Einstein Tower, Albert Einstein Science Park

Erich Mendelsohn
1919-21




This observatory, one of the architect's early works, is an important surviving landmark of Expressionist architecture, an architectural movement that developed in Europe during the first decades of the 20th century. The movement was especially important in Germany until the Nazi assumption of power when this style was outlawed as degenerate. Mendelsohn, a Jew, came to the United States where he designed a number of important buildings, among them beautiful synagogues. (See the synagogue in Cleveland and in St. Louis.) Some architects, for example Hans Scharoun (see my Berlin index), continued to work in an expressionist idiom and today other architects are sometimes defined as neo-Expressionist--like Frank Gehry.

These pictures were taken in pouring rain and after a laborious climb, for my arthritic knees, up to Telegraph Hill.

Astrophysical observatory housing a solar telescope

Mendelsohn's preferred material for his sculptural form was concrete; however, various problems with this material led the structure to be primarily brick core overlaid with stucco.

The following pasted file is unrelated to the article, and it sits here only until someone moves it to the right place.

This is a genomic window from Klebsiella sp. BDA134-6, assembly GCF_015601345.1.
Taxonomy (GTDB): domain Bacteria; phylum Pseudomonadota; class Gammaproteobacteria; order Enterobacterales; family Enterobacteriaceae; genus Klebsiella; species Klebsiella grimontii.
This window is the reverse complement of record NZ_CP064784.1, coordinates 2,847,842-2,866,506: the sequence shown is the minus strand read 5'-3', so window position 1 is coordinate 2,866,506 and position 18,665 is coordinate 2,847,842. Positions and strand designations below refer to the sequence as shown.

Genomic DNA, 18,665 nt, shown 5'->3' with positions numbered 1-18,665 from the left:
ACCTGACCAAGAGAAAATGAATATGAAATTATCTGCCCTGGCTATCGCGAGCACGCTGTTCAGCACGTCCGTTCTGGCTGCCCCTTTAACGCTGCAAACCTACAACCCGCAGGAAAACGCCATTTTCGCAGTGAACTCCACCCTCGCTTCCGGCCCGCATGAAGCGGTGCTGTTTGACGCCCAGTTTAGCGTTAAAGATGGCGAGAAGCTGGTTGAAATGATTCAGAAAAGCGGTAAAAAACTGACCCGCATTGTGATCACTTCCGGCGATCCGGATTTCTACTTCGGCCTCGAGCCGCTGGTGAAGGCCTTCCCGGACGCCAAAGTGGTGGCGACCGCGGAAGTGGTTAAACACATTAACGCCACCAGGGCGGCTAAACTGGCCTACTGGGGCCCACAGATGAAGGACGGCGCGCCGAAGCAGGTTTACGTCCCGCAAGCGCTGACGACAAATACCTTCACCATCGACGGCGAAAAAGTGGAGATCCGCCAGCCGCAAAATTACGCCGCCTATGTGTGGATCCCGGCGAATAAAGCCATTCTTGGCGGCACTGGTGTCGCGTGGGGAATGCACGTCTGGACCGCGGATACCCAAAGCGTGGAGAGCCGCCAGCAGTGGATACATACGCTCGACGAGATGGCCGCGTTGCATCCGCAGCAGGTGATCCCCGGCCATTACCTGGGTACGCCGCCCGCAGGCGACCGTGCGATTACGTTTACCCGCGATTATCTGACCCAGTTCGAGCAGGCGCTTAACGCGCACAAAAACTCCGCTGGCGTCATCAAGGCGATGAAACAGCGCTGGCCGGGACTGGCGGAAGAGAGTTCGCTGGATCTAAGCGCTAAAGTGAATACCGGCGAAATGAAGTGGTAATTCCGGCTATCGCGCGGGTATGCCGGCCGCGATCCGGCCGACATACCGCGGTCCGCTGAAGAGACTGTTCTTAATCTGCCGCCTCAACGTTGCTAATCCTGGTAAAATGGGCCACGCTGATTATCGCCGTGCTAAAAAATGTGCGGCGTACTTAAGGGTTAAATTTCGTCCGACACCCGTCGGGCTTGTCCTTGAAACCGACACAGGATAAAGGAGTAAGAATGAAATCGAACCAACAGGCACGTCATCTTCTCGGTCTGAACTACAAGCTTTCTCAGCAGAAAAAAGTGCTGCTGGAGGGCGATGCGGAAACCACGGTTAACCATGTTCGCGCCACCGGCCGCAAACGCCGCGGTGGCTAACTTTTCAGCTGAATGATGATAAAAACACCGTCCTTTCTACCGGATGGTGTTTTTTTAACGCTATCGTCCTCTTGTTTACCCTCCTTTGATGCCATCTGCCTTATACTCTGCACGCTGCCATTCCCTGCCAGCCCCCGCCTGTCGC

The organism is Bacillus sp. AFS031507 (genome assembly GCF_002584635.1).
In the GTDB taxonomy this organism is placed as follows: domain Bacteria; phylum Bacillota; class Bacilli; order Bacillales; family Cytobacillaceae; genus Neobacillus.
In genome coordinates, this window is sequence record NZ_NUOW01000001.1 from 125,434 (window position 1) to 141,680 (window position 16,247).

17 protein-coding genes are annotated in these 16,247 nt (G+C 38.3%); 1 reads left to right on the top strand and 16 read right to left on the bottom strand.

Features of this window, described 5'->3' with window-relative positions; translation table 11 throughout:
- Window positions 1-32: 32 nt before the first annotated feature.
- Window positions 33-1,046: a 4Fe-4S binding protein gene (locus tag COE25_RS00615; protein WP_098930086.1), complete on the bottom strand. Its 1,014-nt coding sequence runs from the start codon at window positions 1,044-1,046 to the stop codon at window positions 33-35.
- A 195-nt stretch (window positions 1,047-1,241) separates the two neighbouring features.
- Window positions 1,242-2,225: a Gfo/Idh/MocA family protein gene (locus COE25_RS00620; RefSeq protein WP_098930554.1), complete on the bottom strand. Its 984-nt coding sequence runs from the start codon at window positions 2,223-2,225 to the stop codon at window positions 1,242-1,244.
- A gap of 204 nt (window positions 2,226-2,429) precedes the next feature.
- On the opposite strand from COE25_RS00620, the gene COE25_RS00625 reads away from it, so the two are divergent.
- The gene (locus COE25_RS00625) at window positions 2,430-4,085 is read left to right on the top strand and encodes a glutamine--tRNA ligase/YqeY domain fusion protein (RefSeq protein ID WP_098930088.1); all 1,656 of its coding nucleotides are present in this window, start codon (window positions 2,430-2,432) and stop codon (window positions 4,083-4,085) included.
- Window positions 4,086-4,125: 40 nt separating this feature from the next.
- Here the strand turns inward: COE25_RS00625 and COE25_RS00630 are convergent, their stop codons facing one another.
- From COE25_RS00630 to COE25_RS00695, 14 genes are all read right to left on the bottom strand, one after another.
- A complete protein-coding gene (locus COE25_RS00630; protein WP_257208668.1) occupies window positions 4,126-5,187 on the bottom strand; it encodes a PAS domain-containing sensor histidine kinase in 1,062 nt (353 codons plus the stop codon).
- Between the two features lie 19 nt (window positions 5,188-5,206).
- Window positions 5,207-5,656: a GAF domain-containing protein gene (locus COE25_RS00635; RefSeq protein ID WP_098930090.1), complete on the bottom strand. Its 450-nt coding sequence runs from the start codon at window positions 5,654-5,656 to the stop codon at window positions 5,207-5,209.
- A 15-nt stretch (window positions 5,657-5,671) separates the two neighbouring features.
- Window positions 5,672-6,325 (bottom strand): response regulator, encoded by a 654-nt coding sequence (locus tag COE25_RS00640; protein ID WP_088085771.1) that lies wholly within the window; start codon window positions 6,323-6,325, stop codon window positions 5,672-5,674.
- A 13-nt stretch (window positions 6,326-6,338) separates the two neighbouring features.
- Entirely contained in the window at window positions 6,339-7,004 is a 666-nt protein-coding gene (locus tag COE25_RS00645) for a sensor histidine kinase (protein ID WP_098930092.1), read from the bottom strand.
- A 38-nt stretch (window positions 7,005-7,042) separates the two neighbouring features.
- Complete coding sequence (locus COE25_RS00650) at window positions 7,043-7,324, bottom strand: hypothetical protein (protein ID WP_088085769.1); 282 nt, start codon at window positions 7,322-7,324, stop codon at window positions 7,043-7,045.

Expressionist architects thought of their buildings as art and in fact, they are sometimes close to sculpture with organic/sculptural forms, which sometimes have an emotional quality. Originality as well as a visionary quality was important to these architects. The form of this building is not entirely related to its function!
 

Views of the side

 

Views of the back





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© 2016 Mary Ann Sullivan. I have photographed (on site) and manipulated all the images on these pages. Please feel free to use them for personal or educational purposes. (I would appreciate being told if you find them useful.) They are not available for commercial purposes without my explicit permission.